On the path to the castle we came across armies (or swarms depending on your point of view) of Japanese school kids, all wearing colored caps to identify which school group they were with. One group spotted us taking pictures and ran over shouting hello in a thick Japanese accent, and immediately proceeding to strike poses for us.

The castle in it’s current state was rebuilt in the 1930’s, and parts of it have been excavated from time to time. However on the inside you would never be able to tell it was a castle. The outside of the castle was replicated with great detail. The parks around Osaka Castle are almost just as interesting, with huge stone walls and beautiful gardens surrounding the paths. Many homeless camps were set up in the park, with an organic arrangement consisting of blue tents and tarps behind the largest trees in the park on both sides of the main path leading to the fountain.  It struck me as very interesting that even the homeless people in japan seemed to stay very organized. After our short tour of the castle grounds we headed over to the Aquabus for a river tour of Osaka. This was the best waste of an hour here yet. We sat in the boat for a whole hour, and got to see plenty of buildings and dirty undersides of bridges. Best of all there were no steps or walking.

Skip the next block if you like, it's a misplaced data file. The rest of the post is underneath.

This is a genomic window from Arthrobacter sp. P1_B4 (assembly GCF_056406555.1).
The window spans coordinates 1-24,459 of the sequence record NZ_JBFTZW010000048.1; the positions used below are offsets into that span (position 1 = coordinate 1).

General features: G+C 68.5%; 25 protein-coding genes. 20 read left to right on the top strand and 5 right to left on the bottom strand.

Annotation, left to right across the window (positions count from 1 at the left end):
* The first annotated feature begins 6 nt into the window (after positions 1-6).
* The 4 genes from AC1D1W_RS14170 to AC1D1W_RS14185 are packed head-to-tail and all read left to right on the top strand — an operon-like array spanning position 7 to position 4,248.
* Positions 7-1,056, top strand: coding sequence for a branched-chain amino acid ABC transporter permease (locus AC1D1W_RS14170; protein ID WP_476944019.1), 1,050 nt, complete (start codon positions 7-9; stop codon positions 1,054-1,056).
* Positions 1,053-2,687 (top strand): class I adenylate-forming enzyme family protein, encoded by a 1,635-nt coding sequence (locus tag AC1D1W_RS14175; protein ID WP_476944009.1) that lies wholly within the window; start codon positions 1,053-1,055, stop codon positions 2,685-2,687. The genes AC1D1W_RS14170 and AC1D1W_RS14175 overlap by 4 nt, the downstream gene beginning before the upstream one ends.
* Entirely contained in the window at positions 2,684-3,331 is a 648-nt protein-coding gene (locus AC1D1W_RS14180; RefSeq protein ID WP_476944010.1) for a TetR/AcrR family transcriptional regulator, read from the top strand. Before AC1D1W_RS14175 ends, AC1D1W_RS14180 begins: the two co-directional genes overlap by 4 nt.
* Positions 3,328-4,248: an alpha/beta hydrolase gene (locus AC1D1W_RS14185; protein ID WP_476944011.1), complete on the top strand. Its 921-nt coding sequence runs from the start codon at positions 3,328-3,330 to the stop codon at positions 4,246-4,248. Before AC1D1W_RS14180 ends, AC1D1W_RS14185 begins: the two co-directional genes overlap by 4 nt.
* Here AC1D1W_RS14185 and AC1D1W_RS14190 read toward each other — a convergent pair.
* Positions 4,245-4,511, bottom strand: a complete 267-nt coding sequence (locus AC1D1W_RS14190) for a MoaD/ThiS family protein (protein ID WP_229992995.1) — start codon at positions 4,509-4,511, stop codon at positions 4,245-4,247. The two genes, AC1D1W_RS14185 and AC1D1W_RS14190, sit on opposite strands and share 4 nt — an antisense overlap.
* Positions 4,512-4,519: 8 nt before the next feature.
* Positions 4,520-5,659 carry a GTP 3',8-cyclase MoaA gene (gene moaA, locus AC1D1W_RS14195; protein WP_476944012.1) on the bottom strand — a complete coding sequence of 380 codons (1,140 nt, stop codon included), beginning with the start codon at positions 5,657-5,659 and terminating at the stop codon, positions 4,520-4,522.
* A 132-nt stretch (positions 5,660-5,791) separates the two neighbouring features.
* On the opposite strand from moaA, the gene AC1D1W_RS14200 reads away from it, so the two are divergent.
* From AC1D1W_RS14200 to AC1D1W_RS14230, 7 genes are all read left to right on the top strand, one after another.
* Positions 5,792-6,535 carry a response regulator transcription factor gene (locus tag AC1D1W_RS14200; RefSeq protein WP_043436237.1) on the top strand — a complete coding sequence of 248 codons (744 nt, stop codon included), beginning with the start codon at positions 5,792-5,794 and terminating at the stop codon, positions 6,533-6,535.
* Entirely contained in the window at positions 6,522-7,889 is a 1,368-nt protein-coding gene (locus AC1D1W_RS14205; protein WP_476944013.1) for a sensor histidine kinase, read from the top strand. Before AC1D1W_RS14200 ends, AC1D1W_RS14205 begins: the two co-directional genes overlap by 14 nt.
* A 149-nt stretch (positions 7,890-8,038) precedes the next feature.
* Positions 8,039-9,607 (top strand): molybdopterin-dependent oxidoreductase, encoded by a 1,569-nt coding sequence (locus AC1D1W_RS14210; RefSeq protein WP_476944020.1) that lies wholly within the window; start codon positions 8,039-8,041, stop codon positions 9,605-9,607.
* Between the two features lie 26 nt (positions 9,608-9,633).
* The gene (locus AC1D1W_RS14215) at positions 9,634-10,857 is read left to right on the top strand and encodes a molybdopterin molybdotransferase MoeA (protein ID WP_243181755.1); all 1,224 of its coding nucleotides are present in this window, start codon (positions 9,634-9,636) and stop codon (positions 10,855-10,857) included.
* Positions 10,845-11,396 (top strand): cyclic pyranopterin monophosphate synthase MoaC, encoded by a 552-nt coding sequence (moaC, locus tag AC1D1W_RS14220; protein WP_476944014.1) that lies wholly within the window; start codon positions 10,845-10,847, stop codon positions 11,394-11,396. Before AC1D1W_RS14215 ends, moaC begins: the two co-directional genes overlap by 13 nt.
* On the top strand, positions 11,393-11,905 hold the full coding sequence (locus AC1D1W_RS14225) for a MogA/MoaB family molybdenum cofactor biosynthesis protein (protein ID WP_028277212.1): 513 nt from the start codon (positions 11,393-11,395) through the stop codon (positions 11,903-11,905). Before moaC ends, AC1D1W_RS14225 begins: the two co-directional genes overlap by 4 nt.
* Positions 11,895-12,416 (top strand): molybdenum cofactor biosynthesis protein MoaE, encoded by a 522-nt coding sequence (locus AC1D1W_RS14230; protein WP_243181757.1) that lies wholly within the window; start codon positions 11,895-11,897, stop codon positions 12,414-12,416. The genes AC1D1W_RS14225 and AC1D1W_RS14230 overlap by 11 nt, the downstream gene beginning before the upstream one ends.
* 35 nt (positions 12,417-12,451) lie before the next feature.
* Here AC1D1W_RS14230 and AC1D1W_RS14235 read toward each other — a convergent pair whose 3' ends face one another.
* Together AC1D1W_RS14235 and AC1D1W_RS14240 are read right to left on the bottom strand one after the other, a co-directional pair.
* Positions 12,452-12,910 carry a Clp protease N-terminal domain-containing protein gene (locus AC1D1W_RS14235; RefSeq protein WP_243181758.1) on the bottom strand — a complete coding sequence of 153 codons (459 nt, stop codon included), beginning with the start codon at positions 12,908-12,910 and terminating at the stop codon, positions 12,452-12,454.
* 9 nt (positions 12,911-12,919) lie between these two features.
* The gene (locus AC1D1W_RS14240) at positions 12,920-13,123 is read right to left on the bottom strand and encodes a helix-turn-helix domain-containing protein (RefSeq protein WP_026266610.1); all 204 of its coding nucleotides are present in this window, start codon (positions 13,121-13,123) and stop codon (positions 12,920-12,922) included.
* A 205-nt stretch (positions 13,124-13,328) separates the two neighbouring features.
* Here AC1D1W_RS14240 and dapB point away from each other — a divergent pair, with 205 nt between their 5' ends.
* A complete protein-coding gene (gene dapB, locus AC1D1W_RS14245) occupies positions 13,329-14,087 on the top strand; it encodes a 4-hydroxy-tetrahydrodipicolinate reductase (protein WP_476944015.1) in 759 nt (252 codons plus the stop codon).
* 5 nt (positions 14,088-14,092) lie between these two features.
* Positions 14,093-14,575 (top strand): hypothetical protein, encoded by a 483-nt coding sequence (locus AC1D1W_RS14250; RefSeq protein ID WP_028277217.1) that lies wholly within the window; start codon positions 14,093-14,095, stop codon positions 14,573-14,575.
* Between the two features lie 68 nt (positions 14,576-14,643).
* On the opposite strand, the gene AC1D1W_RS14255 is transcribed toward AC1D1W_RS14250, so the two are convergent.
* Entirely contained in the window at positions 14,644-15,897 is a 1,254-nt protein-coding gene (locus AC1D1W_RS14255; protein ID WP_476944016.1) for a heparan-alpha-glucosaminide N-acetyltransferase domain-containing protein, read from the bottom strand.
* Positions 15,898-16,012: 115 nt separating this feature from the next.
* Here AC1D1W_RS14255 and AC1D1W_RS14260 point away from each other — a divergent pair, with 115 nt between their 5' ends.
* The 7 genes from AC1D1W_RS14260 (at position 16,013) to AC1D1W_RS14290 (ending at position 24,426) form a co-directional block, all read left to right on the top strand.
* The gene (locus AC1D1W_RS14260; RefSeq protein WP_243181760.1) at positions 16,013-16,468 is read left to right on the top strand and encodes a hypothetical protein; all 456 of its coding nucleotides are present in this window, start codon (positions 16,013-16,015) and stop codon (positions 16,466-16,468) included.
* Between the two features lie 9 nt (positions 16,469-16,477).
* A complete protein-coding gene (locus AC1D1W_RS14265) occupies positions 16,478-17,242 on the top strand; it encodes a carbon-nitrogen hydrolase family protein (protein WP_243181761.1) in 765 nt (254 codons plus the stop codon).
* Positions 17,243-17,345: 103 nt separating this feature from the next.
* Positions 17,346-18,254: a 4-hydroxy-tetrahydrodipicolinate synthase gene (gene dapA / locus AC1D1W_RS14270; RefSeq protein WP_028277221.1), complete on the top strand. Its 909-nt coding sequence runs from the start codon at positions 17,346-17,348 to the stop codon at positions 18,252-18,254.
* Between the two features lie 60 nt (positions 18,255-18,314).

After a late lunch we made our way to Dontonbori, a famous Osaka entertainment district we have seen on TV shows such as “Anthony Bordain’s No Reservations”, and “Have Fork Will Travel”. We took the obligatory pictures of the running guy, clown, and crab. While we were at the vendor with the giant robotic crab sign I picked up some of the grilled crab meat, and it was not as good as Mr. Bourdain led me to believe. Maybe they cooked his fresh since he had a camera crew.

After an hour of shopping we managed to pick out a new camera bag, pillow, and spotted a few more Macross toy candidates. With my obsession of all things from Macross you might be wondering why I have to pick out candidates – the really good transforming valkyries run about $191. Of course they are high quality and at least a 1.5 foot long, but at those prices I just can’t buy them all. The latest ones I could find are the opposing forces from Macross Zero. With any luck maybe I can find one from Frontier.